“We’re still in a pandemic,” Metropolitan Police commissioner Cressida Dick told reporters on Sunday. “Unlawful gatherings are unlawful gatherings. Officers have to take action if people are putting themselves massively at risk.”
She said she had not considered resigning, as the Everard case “makes [me] more determined, not less, to lead,” and added that she would have been in attendance herself if Saturday’s gathering at Clapham Common had been a lawful vigil.
The Everard vigil had been cancelled by order of the Metropolitan Police because of the Covid-19 pandemic, but hundreds of mourners still gathered to pay respects to the latest victim of escalating violence against women in London. The gathering turned ugly after a large group of police gathered on Clapham Common, leading to booing and yelling by the crowd. Police then arrested several women, including at least four who were standing on the edge of the bandstand and were grabbed from behind by officers.
Disturbing scenes of mourners clashing with police and a woman being handcuffed and held face down on the ground by multiple officers prompted calls by Home Secretary Priti Patel and London Mayor Sadiq Khan for an investigation into the vigil crackdown.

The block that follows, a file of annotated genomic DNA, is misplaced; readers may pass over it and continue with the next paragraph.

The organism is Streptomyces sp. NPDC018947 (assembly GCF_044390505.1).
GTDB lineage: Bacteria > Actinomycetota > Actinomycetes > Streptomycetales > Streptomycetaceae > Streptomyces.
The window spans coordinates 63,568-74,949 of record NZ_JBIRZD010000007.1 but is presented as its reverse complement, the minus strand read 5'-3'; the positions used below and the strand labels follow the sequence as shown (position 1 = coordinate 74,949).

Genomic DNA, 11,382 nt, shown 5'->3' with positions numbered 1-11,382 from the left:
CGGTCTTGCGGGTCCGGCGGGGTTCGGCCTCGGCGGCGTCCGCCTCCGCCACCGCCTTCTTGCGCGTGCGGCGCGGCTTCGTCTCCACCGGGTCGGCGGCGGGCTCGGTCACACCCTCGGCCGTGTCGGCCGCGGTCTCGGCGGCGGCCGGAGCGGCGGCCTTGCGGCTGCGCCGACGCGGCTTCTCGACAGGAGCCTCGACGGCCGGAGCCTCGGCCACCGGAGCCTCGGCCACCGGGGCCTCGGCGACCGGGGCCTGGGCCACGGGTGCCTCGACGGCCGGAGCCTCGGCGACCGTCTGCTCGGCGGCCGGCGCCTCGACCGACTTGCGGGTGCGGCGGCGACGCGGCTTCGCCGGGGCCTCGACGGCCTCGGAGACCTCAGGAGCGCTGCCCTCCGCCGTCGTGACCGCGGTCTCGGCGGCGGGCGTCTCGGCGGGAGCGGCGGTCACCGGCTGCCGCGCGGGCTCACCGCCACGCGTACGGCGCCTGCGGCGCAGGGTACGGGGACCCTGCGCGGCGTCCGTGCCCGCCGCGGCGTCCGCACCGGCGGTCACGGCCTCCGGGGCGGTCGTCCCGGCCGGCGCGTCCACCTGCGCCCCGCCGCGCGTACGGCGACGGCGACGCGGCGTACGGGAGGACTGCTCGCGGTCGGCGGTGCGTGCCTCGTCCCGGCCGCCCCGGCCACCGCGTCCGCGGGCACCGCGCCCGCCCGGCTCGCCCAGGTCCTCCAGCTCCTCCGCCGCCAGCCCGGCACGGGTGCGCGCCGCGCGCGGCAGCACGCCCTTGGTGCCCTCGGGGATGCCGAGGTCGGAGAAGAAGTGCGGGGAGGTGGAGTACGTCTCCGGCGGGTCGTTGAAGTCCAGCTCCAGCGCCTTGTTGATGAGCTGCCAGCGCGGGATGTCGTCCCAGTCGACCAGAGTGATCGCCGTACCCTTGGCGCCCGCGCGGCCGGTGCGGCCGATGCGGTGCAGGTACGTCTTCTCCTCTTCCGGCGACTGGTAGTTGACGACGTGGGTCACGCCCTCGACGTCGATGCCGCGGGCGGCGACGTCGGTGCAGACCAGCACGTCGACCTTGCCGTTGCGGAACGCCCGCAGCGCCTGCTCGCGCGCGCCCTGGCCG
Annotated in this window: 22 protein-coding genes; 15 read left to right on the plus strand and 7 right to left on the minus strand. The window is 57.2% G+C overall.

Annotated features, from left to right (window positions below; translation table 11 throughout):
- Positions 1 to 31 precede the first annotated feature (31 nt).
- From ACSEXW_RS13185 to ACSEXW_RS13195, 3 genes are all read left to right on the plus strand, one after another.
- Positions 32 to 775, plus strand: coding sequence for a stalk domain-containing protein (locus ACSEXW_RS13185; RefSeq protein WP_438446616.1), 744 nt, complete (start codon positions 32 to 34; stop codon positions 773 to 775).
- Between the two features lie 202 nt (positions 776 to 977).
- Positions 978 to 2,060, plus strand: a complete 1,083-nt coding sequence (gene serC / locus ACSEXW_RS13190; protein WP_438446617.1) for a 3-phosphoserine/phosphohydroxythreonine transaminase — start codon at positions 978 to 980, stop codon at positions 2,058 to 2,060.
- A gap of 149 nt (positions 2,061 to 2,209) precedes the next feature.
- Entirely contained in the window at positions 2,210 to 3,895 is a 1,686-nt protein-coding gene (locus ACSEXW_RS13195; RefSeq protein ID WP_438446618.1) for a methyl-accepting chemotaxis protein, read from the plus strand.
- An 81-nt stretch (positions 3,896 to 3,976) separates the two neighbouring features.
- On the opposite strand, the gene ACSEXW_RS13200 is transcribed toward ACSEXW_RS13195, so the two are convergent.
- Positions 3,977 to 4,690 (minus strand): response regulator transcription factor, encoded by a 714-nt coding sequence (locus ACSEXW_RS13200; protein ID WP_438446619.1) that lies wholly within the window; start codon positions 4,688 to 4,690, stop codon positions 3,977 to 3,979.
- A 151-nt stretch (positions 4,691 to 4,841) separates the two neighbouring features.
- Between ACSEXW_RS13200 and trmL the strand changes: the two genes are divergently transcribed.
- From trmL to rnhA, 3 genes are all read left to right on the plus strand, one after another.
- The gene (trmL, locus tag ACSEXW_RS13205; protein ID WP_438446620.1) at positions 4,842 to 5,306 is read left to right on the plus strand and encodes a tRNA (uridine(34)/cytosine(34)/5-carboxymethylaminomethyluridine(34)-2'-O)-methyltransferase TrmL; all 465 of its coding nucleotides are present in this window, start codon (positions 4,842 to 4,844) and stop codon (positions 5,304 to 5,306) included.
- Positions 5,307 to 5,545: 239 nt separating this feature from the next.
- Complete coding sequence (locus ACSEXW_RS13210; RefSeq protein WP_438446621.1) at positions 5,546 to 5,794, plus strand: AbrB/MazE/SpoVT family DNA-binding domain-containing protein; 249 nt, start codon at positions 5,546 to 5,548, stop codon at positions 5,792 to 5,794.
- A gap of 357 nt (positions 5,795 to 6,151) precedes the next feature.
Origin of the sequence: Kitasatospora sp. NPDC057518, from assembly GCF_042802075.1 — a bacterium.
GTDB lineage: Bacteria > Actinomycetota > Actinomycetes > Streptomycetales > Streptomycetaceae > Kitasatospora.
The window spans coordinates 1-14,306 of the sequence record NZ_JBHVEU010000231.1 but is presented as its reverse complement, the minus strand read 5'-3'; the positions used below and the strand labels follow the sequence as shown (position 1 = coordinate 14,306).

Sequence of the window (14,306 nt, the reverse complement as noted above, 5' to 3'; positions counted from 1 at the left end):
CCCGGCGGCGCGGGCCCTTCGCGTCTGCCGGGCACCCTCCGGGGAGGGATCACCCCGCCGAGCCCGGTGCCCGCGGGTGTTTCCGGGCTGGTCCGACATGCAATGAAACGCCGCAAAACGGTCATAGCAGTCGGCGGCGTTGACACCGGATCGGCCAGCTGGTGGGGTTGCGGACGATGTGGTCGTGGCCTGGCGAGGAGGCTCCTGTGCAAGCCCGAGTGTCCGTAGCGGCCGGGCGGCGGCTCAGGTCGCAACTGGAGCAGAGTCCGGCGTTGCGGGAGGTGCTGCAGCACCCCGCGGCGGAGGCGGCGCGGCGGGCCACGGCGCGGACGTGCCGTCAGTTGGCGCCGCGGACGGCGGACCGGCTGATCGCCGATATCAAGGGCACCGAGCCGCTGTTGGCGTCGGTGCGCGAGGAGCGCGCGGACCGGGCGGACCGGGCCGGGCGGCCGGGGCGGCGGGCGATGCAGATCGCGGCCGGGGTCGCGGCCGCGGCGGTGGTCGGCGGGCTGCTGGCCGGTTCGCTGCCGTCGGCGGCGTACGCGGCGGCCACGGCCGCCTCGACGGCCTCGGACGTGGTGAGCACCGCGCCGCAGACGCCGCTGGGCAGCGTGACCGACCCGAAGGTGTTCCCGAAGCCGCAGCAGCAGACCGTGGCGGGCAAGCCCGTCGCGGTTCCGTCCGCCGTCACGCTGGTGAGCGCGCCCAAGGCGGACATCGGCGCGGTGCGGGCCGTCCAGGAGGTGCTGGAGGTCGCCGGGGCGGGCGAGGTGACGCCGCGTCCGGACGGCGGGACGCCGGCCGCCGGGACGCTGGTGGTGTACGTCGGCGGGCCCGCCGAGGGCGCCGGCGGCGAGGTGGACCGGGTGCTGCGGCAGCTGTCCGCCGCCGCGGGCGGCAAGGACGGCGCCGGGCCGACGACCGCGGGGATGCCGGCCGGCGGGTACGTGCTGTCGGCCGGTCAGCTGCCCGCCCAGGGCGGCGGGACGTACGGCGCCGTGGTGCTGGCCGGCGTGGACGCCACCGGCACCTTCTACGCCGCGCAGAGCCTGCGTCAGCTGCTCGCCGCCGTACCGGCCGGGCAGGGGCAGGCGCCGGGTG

The scene was far more peaceful on Sunday afternoon, as demonstrators gathered outside Scotland Yard to call out police misconduct and demand that London’s streets be made safer for women. Many of the officers lined up behind a barricade at the building’s entrance were women – in contrast to the mostly male force on Saturday night.
Some of the protesters held “ACAB” signs, while the crowd chanted, “Defund the police.” Other signs included “Shame on Priti Patel,”“Walking home should not be a death sentence,” and “End state violence.” Protesters also chanted, “Say it loud, say it clear, brutality’s not welcome here,” and “Sisters united will never be defeated.”
At one point, the crowd chanted “shame on you” at police. At another, protesters silently held their fists in the air.
Protesters later marched to Parliament Square, at which point the crowd reportedly numbered in the thousands. The demonstrators then staged a “die-in,” laying on the ground silently in remembrance of those who have been killed. The crowd later chanted, “Kill the bill,” referring to legislation that would give police more power to stop protests.
Everard was kidnapped on March 3 and murdered, allegedly by a London police constable. Her death became a rallying cry over the rising dangers to women on UK streets. Green Party politician Baroness Jenny Jones suggested imposing a 6pm curfew on all men.
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